Test case object

wolframkriesing edited this page Mar 28, 2011 · 6 revisions

A standard test case looks something like this in code:

    // Set some non-existing src, to check NETWORK_NO_SOURCE
    name:"networkState, NETWORK_NO_SOURCE",
        var node = document.createElement("audio");
        node.src = "non-existent-audio-file" + (+new Date());
        t.assertEqual(node.NETWORK_NO_SOURCE, node.networkState);

This test is taken from the w3c/audio/properties.js it shows that a test is made of multiple properties, the most important ones are:

  • id - a unique and never changing (!!!) ID within the file, default to steps of 100 to have enough space to insert tests without overriding IDs
  • name - an understandable short name for the test, that makes the result pass or fail understandable
  • test - the test source code
  • definedInSpecs - is an array that contains URLs to where in the specification this test refers, this will allow for some kind of back-mapping

there are more properties, see below.

The test function

See the test function of the test above and in order to have all the power a couple things will be explained below.

    var node = document.createElement("audio");
    node.src = "non-existent-audio-file" + (+new Date());
    t.assertEqual(node.NETWORK_NO_SOURCE, node.networkState);

On the first line you see the parameter t passed into the test function. That parameter is the test object, that provides all the assert methods:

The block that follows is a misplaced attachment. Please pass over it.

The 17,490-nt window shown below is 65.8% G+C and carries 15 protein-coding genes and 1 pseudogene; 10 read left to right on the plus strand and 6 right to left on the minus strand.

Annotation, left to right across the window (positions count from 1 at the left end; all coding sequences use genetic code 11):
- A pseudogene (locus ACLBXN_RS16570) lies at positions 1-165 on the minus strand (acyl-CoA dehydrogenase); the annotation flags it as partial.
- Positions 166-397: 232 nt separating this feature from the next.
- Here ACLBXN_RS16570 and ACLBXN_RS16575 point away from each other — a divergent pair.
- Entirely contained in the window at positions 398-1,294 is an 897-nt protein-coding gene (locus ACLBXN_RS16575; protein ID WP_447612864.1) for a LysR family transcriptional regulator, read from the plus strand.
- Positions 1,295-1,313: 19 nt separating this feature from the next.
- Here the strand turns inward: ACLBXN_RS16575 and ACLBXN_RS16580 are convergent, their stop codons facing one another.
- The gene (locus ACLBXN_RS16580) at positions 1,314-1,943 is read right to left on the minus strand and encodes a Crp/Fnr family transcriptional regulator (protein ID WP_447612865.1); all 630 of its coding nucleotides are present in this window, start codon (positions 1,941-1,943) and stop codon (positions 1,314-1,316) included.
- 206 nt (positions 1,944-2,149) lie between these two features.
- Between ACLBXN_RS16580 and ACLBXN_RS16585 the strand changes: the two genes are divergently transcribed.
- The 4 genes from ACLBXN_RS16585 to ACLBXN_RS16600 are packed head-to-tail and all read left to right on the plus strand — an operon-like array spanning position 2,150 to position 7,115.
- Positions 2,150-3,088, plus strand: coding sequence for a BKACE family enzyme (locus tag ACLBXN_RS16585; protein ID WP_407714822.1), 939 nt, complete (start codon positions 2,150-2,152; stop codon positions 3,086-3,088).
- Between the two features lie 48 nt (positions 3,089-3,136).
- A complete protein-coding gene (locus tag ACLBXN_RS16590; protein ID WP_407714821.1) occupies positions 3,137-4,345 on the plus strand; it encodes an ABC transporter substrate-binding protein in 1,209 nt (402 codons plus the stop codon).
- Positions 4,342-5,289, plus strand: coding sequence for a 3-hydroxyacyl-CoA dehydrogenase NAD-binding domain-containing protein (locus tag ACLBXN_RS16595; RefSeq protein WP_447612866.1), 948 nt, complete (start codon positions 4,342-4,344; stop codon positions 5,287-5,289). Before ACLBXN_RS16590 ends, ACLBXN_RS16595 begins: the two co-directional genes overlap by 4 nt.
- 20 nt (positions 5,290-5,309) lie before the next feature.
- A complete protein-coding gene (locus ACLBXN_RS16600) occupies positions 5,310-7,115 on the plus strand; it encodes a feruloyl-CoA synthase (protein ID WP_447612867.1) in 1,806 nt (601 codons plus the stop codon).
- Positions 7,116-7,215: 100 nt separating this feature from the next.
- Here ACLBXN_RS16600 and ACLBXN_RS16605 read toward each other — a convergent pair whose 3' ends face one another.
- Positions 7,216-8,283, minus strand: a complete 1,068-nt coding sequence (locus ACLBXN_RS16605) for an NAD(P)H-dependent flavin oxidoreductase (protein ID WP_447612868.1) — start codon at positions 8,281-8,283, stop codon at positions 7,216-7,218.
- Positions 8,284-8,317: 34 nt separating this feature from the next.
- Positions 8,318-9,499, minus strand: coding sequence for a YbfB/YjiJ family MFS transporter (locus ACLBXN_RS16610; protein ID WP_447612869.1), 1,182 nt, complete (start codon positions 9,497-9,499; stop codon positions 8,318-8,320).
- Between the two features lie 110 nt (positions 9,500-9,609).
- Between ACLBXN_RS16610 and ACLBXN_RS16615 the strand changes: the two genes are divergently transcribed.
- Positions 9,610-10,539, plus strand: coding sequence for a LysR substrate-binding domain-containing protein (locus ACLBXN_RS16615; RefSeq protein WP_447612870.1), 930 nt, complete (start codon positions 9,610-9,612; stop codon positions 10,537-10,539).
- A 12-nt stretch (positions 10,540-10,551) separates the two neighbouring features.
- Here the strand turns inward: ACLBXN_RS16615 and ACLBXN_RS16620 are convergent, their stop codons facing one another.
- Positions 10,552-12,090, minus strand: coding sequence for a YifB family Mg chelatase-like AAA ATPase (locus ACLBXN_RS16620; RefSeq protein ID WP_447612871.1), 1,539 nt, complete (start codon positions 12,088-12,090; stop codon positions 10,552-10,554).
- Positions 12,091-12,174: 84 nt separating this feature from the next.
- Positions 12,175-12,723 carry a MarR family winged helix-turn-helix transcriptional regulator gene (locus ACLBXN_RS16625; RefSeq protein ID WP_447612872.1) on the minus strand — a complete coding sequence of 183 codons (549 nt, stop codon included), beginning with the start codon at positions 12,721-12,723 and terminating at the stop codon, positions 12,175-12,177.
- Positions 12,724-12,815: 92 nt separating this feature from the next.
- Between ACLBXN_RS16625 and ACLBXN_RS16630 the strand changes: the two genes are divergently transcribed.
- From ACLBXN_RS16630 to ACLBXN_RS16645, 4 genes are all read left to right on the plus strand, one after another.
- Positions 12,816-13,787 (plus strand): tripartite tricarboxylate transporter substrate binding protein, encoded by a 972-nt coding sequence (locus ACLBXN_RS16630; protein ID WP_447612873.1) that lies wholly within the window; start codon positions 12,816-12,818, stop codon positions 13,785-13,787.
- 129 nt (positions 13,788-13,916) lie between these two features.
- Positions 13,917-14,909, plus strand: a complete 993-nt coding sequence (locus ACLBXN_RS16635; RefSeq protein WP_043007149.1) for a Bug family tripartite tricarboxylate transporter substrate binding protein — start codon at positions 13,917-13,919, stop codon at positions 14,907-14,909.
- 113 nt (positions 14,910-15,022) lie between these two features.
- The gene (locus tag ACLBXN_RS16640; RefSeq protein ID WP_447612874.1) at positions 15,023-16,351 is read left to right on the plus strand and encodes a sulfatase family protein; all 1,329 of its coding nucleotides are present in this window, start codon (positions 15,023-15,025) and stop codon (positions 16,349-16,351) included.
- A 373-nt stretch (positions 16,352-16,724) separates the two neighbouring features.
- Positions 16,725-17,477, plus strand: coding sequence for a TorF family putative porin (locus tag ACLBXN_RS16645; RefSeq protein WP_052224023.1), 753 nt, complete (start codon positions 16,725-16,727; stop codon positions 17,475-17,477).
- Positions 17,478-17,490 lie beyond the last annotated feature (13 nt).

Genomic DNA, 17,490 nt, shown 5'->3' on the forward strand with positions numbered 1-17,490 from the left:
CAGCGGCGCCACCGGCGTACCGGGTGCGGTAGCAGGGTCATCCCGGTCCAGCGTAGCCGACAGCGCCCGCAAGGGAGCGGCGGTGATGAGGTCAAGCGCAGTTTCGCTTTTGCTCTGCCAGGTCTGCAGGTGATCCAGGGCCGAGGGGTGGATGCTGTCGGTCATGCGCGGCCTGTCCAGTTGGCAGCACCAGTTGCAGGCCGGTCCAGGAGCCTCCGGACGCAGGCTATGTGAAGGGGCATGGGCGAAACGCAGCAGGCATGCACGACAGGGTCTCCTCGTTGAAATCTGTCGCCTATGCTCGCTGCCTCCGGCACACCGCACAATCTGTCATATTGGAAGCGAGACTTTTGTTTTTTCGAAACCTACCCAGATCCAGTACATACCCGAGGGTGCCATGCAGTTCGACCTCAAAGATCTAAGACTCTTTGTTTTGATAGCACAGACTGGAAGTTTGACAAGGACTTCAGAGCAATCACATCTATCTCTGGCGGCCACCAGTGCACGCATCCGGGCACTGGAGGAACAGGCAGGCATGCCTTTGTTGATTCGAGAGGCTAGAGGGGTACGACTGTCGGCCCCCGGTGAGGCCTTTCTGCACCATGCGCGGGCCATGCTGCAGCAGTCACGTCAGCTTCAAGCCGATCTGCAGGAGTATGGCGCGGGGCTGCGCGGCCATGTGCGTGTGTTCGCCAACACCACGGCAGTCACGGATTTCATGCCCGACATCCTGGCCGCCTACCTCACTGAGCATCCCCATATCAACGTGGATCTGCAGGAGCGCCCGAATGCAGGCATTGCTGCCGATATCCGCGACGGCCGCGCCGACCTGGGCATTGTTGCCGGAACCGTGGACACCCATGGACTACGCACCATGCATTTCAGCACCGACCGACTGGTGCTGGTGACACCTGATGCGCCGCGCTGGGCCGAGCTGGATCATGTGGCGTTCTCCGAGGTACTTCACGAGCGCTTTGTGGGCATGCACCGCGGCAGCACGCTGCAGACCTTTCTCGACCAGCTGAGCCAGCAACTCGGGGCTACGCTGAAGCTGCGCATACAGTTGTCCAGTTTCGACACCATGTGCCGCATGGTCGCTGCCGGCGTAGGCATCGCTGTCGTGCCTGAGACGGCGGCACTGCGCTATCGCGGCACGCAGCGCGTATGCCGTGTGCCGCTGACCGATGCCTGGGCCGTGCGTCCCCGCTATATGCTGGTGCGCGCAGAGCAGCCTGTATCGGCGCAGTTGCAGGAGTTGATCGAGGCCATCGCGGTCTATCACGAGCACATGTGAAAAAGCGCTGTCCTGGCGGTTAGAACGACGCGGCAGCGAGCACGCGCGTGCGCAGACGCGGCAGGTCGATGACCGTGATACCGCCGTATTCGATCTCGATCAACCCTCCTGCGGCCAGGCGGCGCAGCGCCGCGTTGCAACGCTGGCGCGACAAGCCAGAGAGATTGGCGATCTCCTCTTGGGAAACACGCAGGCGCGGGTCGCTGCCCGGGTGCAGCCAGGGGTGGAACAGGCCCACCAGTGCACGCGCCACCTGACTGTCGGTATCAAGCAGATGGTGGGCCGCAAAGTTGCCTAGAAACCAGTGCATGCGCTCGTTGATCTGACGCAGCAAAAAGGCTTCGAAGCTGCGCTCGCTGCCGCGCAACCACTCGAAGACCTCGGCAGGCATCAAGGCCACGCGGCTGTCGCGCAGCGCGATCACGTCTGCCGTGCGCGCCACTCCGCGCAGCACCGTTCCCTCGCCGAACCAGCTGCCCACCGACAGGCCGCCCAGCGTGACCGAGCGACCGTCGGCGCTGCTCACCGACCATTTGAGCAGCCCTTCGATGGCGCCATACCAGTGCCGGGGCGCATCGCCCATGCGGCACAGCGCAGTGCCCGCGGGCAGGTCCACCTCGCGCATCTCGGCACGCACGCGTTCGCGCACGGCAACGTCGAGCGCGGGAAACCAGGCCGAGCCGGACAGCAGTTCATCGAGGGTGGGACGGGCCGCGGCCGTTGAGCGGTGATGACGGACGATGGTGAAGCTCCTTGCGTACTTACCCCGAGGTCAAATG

t.assertTrue(/*Object*/ condition, /*String?*/ hint)
t.assertFalse(/*Object*/ condition, /*String?*/ hint)
t.assertError(/*Error object*/expectedError, /*Object*/scope, /*String*/functionName, /*Array*/args, 
            /*String?*/ hint)
t.assertEqual(/*Object*/ expected, /*Object*/ actual, /*String?*/ hint)
t.assertNotEqual(/*Object*/ notExpected, /*Object*/ actual, /*String?*/ hint)

// t also provides methods for explicitly pass or fail a test.
t.success(/*String?*/ hint)
t.failure(/*String?*/ hint)

Automatic Tests

The test defined above will execute without any user interaction, so you can use this like any standard unit testing framework.

Manual Tests

    name:"Interface usability/usefullness",
    expectedResult:"Can you select today's date with one or two clicks?",
        dohx.showInfo('<form><input type="date" /></form>');

from w3c/input/typeDate.js

You notice the test above uses a property expectedResult, this one makes this test a manual test, the string given to this property is the question the user has to answer in order to pass or fail the test. In the above case this might look like this:

Manual test screenshotManual test screenshot

The arrows point to the following items:

  1. points to the test's headline, you can see it consists of the test ID and it's name
  2. this arrow points to the question given as the expectedResult property
  3. points to the already executed (and in this case passed because it's green) test, the one with ID=100